November 19, 1817
Residence of the Duke of Huntingdon
“Must you always be badgering me on this matter, Wife? Alicia is barely one-and-twenty. She and Stanton will settle down one of these days. I daresay they are on the brink of setting a date even as we speak.”
The duke’s young wife crossed her arms in front of her chest.
“So you’ve told me for the last two years. Not only have they not set a date, Lucas, but they rarely even see each other! Alicia has danced more with the Prince Regent than with her own betrothed this past Season!”
The Duke of Huntingdon closed his book and laid his spectacles on top of it. “Has that old lecher been philandering with my girl? I’ll see him in hell first!”
Cheeks flushed, the young duchess clenched her fists. “No, of course not! That’s not the point, and you know it well. What I’ve been trying to tell you is that Alicia and Milton Gardiner show no signs of partiality for each other’s company, and people are beginning to question whether the marriage will ever be accomplished at all!”
Her eyes narrowed. “The Prince danced as many times with me this Season, but you’ve never said a word against him. I believe you care for her more than your own wife!”
She pulled out a handkerchief and swiped it over her eyes.
The duke rolled his eyes. “Good God, Elise, must you always make a fuss about everything? You know very well that as an unmarried young woman, Alicia’s reputation must be spotless, or no one, not even Stanton, will marry her. She and Stanton have always been the best of friends, Neither has ever spoken a word against their childhood betrothal, and you know Alicia well enough to know that she would certainly do so if she wished to.” He snorted.
“As far as Stanton, he can hardly be expected to dance with the gel when he’s spent most of the Season in Norfolk taking over his father’s duties on the estate. It may be unfashionable for a young man to take his responsibilities seriously, but I say it speaks well of his character.”
Lady Huntingdon glared at him. “And when Blackburn dies, the wedding will be postponed a year at least. Lucas, I must insist that you speak to your daughter immediately and impress upon her the urgency of securing this marriage as soon as may be!”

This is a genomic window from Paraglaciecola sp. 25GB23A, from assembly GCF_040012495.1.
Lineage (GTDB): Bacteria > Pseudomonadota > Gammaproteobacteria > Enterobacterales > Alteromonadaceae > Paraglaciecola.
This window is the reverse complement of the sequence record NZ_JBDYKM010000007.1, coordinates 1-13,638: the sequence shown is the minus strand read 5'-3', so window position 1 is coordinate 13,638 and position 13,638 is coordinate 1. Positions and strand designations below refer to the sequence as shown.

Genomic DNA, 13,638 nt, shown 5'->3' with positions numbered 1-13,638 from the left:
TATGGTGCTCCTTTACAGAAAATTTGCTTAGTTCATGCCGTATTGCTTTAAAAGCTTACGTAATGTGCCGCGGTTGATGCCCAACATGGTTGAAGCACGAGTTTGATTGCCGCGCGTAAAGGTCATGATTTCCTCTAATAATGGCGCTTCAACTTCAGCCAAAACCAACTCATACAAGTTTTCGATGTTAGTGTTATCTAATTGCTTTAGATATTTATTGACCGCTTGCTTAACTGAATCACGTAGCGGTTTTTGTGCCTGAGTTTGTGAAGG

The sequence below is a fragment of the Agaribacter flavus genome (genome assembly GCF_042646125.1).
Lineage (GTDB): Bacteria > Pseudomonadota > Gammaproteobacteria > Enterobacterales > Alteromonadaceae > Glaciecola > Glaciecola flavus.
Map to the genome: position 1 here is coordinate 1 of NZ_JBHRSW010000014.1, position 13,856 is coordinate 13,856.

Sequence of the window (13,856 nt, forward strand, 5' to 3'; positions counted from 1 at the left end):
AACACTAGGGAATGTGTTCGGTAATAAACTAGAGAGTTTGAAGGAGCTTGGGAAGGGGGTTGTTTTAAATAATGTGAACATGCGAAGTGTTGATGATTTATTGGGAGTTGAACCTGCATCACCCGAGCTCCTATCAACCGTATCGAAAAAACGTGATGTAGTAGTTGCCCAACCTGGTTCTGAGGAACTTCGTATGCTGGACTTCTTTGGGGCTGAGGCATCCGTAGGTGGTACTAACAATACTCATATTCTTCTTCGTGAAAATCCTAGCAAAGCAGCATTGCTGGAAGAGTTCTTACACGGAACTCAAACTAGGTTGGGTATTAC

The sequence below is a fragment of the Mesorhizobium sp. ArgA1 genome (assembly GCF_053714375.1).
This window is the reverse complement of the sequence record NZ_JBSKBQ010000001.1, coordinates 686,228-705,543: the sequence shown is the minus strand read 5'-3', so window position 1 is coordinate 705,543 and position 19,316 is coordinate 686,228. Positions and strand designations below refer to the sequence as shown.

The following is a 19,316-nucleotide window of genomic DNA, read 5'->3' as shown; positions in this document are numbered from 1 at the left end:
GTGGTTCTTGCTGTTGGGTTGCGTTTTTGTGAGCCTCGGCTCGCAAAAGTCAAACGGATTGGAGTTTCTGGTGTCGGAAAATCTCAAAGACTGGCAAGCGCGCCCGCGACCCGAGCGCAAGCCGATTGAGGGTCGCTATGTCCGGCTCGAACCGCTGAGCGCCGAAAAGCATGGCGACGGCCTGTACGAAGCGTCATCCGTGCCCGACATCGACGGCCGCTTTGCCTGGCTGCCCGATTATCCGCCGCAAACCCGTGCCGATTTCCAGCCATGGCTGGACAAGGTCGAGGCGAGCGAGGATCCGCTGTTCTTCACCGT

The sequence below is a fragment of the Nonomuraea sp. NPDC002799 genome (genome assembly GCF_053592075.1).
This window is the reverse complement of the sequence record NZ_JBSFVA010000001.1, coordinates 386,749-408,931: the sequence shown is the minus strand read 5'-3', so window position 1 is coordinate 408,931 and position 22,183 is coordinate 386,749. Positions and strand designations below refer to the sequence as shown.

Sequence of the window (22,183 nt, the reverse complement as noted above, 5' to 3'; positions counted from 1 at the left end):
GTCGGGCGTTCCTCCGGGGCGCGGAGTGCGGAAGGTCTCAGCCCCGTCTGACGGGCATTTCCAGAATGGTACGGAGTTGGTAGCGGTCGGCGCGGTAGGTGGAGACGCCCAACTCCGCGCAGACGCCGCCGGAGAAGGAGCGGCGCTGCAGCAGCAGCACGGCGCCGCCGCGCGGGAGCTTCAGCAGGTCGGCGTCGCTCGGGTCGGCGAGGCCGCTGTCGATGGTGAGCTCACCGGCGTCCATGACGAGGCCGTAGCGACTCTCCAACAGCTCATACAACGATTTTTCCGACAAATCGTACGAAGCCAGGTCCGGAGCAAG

At the sound of her stepmother’s footsteps moving toward the door, Alicia fled down the hall into the nearest room where she posed in front of the hearth and pretended to be studying a portrait of her late mother. Too late, she thought better of the idea. Elise hated that portrait of her predecessor almost as much as she hated Alicia herself.
The staccato clicks of her stepmother’s heels on the wooden floor paused when they passed the drawing room where Alicia had taken refuge.
“What are you doing here?” Elise demanded, her voice dripping with suspicion.
Alicia shrugged and smiled innocently. “Why, looking at my mother’s portrait, of course.”
The duchess’s brow furrowed. “Were you eavesdropping on my conversation with your father?”
Alicia’s mouth assumed a slack expression. “Were you having a conversation with my father? About me?”
Her stepmother’s nostrils flared. “You were listening! I knew it!” she snapped. “Did you learn anything interesting?”
“I-I, well…,” Alicia stammered.
“A thousand pardons, Your Grace, but you’re needed in the nursery. Master Gervase is poorly today, and Nurse wishes to call in a physician.”
One of the upstairs maids appeared in the doorway, looking worried.
“Gervase, my darling child…ill? Oh my, I knew that Nurse should not have taken him out of doors yesterday! Oh, I must go to him immediately!”
She gave Alicia a menacing stare, lifted her skirts, and rushed toward the stairway.
The maid winked at Alicia. “More ’n likely he’s just teething.” Then she took off after her mistress.
Alicia sighed heavily and gazed up at her mother’s beautiful face. It was almost like looking in a mirror, as she had inherited Frances Howland’s dark wavy hair, tawny eyes, and high cheekbones. Her prominent nose and light brown skin that no amount of lemon juice scrubs would lighten had come from her father, who had some French ancestry in his blood.
“Oh Mama! Why did you have to go sailing that day, of all days?”
She pressed her face down against the cool marble surface of the mantel. Three years ago she’d received the devastating news that her mother and Lady Blackburn had drowned when the skiff they’d been sailing had run into a sudden storm and capsized in the Wash a mile off the Norfolk coast. Her life had never been the same since. Particularly not when, after a year of mourning, her father had married a young girl only a few years older than she, who’d had the nerve to bear him the son he’d always wanted fifteen months later.
Her new stepmother, the daughter of a baronet whose mother claimed to be a displaced French countess, had been scheming to get rid of Alicia from the first day she’d moved in. Alicia was a constant reminder of her mother, a notorious London beauty. Elise’s skin was the pale porcelain favored by society, but in combination with her gray eyes, small round head and pale blonde hair, she tended to fade into the woodwork. With dark hair in fashion these days, it galled her to appear in public with the stepdaughter who outshone her.
Nor did it help when all the servants showed a pronounced preference for Alicia.
“That’s not my fault,” she said lifting her head to her mother’s face as if to defend her behavior. “I never encouraged them to do that.”
But you never did anything to prevent it, did you, Daughter? You weren’t raised to prevaricate, you know. This type of behavior is beneath you.
A lump formed in Alicia’s throat. It was true. Her mother, at least, had worked very hard to keep her grounded in good Christian values and a healthy respect for others. Alicia knew her mother would have been sorely distressed to see the way she provoked her stepmother, sometimes without half-trying.
Your behavior causes your father much grief, you know. Does he not deserve a peaceful home?
Alicia paled as she recalled the conversation she’d just overheard in her father’s study. Unkind as it was to deliberately provoke her stepmother, it also had the effect of disturbing her father’s domestic life. Which she’d not hesitated to do at first when she’d been furious with her father’s decision to remarry, but now…it seemed rather childish and cruel.